I appeal to you therefore, brothers and sisters, by the mercies of God, to present your bodies as a living sacrifice, holy and acceptable to God, which is your spiritual worship. Do not be conformed to this world, but be transformed by the renewing of your minds, so that you may discern what is the will of God—what is good and acceptable and perfect. For by the grace given to me I say to everyone among you not to think of yourself more highly than you ought to think, but to think with sober judgment, each according to the measure of faith that God has assigned. For as in one body we have many members, and not all the members have the same function, so we, who are many, are one body in Christ, and individually we are members one of another. We have gifts that differ according to the grace given to us: prophecy, in proportion to faith; ministry, in ministering; the teacher, in teaching; the exhorter, in exhortation; the giver, in generosity; the leader, in diligence; the compassionate, in cheerfulness.
Now when Jesus came into the district of Caesarea Philippi, he asked his disciples, “Who do people say that the Human One is?” And they said, “Some say John the Baptist, but others Elijah, and still others Jeremiah or one of the prophets.” He said to them, “But who do you say that I am?” Simon Peter answered, “You are the Messiah, the Child of the living God.” And Jesus answered him, “Blessed are you, Simon son of Jonah! For flesh and blood has not revealed this to you, but our Creator in heaven. And I tell you, you are Peter, and on this rock I will build my church, and the gates of Hades will not prevail against it. I will give you the keys of the realm of heaven, and whatever you bind on earth will be bound in heaven, and whatever you loose on earth will be loosed in heaven.” Then he sternly ordered the disciples not to tell anyone that he was the Messiah.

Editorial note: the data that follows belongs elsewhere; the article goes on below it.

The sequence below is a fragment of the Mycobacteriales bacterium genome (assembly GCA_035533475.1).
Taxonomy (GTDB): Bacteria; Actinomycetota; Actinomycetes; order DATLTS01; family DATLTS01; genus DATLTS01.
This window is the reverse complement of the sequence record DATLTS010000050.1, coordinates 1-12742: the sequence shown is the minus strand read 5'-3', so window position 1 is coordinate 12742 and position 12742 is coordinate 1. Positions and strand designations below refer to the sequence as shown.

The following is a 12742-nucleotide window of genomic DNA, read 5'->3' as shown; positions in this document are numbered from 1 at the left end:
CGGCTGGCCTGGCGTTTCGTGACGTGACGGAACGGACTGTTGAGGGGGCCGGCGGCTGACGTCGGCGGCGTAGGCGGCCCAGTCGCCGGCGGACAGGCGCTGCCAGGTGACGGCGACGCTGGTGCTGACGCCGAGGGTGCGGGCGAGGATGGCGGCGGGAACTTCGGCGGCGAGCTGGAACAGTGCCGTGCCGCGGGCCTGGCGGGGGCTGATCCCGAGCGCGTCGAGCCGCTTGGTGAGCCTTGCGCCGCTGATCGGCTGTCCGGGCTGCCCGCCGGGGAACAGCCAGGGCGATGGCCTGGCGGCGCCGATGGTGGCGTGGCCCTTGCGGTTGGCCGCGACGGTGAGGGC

Will you pray with me? Loving God, be known to each of us as you are—teach us to speak your truth for ourselves and to others about you. Give us grace to show your presence in us to the world around us, that your realm may come on earth. In your many names we pray, amen.
I am beginning an ambitious project—reading all of John Meier’s “Jesus: A Marginal Jew,” which is four volumes (and counting!)—a study of the historical Jesus. It is one way, as Meier says, of answering the question that Jesus is asking Peter: “Who do they say I am? Who do YOU say I am?”
Jesus isn’t just asking Peter—in asking Peter, Jesus asks all of us. “Who do you say that I am?”
Many people have ideas about who Jesus was and is; there are shelves and shelves of books, hours’ worth of internet pages, many many seminary courses and Bible studies and discussion groups trying to come to grips with this question: Who is Jesus?